‘Judy Watson and Helen Johnson: the red thread of history, loose ends’ is a significant body of work by two of Australia’s leading female artists Judy Watson and Helen Johnson brought together in a creative and historically inspired dialogue concerning past and present experiences of women in colonial and contemporary Australia.
‘the red thread of history, loose ends’ is an NGA travelling exhibition on display in Canberra until 5 June and at Melbourne’s Monash University Museum of Art (MUMA) from 10 September to 12 November.
The exhibition is curated by National Gallery of Australia’s Tina Baum, Gulumirrgin (Larrakia)/Wardaman/Karajarri peoples, Curator, Aboriginal and Torres Strait Islander Art, with Elspeth Pitt, Curator, Australian Art, and Jaklyn Babington, former Senior Curator, Contemporary Art.
“Their perspectives are coming from different angles of course but their works are really quite similar in talking about the female experience, womens voice, and the layering of icons and text,” says Baum.
Judy Watson is a Waanyi woman and artist living and working on Jagera/Yuggera and Turrbal Country of Meanjin/Brisbane, who is deeply connected to her Ancestor’s country and her own lines of matrilineal kinship. Her artistic practice involves drawing, printmaking, painting, installation, sculpture, and video, which she uses to bring Aboriginal histories and untold truths into view, to protest, and celebrate Waanyi culture. Helen Johnson is a second-generation immigrant of Anglo-Saxon descent who lives and works on Wurundjeri Woiwurrung Country in Naarm/Melbourne. Her often layered figurative and abstract compositions, which she executes on large-scale soft falling canvas unravels official histories and colonialisms in Australia and the ongoing impact these issues have on society and politics today.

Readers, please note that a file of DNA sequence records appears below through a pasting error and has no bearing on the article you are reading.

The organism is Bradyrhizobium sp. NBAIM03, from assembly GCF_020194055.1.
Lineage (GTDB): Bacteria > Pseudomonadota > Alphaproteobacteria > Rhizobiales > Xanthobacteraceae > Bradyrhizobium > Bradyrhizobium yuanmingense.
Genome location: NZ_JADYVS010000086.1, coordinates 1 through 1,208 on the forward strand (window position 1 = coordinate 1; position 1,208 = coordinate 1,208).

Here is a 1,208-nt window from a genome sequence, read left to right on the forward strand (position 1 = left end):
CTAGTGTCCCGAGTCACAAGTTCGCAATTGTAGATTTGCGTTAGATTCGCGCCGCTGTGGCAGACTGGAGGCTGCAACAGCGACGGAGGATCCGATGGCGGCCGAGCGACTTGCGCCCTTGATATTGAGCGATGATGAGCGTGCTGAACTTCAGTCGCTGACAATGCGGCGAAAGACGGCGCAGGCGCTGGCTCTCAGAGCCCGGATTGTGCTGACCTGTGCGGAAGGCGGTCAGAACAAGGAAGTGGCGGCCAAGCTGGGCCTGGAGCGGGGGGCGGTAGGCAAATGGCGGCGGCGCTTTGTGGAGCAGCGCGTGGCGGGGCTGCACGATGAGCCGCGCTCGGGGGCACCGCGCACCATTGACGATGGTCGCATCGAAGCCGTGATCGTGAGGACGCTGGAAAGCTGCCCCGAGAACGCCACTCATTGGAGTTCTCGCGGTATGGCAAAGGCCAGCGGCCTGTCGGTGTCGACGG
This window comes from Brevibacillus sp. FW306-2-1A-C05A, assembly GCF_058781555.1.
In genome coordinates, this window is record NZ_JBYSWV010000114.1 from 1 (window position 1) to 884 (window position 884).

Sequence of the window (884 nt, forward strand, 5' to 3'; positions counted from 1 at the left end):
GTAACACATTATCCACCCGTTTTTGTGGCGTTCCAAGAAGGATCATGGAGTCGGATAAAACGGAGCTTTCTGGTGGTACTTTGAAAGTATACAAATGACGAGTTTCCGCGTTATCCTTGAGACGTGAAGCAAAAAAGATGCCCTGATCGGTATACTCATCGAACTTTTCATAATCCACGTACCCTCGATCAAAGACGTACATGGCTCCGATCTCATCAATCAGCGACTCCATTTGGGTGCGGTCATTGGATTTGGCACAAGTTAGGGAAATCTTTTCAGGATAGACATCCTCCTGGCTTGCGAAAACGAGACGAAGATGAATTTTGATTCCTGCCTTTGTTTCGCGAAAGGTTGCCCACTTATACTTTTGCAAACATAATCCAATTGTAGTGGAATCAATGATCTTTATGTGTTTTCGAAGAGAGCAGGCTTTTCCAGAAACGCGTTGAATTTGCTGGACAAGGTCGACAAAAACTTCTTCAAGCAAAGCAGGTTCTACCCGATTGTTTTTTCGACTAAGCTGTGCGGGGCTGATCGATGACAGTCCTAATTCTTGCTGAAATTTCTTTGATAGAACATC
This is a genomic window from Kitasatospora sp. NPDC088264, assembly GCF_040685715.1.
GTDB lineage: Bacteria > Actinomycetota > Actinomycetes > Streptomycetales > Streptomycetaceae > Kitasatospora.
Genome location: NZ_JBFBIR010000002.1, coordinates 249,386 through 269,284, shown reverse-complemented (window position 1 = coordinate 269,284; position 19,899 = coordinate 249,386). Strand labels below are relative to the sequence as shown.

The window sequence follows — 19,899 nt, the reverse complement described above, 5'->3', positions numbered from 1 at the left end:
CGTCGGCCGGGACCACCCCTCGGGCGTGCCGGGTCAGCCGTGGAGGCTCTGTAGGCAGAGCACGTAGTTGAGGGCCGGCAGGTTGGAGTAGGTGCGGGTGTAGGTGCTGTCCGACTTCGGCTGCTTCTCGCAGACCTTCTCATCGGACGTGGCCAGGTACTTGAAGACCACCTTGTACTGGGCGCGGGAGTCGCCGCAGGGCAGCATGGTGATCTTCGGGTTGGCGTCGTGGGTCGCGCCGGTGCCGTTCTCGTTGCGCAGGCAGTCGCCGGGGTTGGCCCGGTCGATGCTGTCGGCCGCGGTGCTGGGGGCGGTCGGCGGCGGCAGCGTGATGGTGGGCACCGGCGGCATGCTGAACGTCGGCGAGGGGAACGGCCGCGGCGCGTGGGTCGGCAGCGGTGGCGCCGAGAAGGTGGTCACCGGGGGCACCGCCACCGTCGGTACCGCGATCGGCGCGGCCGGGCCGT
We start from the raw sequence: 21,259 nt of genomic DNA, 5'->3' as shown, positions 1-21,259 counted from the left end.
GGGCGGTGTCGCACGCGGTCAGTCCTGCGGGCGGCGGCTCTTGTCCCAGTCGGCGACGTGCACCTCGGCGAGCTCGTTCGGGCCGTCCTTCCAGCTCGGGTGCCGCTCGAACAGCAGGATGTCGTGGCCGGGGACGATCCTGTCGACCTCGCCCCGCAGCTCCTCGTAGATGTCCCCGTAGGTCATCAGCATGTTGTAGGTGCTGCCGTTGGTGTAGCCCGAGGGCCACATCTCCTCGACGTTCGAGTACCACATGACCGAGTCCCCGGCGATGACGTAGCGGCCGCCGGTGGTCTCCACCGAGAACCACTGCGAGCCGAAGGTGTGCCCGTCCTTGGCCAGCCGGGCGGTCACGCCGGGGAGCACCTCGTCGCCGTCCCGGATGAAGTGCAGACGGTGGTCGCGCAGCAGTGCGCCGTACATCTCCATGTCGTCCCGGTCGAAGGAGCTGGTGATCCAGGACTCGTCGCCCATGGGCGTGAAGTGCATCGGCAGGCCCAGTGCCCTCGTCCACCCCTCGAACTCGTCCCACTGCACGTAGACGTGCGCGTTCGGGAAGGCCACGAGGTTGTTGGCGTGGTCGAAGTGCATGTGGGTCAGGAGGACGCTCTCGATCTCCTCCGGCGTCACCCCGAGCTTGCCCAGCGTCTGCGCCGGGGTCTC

“The title of the exhibition relates to red ochre for First Nations people around the world. Red ochre is really quite important. Henry Parkes in his speech spoke about how the crimson thread of history ties the country together. Looking at those sorts of references, records from the archives and really important stories like Judy’s great-great-grandmother who survived a massacre to those early policies and the policies in Helen Johnson’s work about how this country was built, there are some interesting links both content wise and visually across the entire space,” says Baum.
“The sight lines in the exhibition are really important where they connect up stories.” For example, these connective paths are evident “when you’re looking through some of Helen’s works where there’s a lot of text to do with reports or documents that look through to the text on the wall of the names of 51 Aboriginal people who have died in police custody,” Baum says.
Through the sharing of their knowledge, research and creativity during the development and delivery of this project Watson and Johnson “have formed a really special, respectful friendship. Their sensibilities and the way they think are really quite in tune with each other. It’s such a beautiful pairing. Besides the works all being absolutely beautiful there is a really big layering of messages in the work, which I hope audiences will get,” Baum shares.
‘The red thread of history, loose ends’ is a Know My Name project developed by the NGA as a gesture of affirmative action towards the institution’s commitment to increase the representation of all women across its artistic program, collection development, and organisational structures, and is presented as part of The Balnaves Contemporary Series designed to support artists in the making new work.
All images: Installation view, Judy Watson & Helen Johnson: the red thread of history, loose ends, National Gallery of Australia, Kamberri/Canberra, 2022. Courtesy the artists and National Gallery of Australia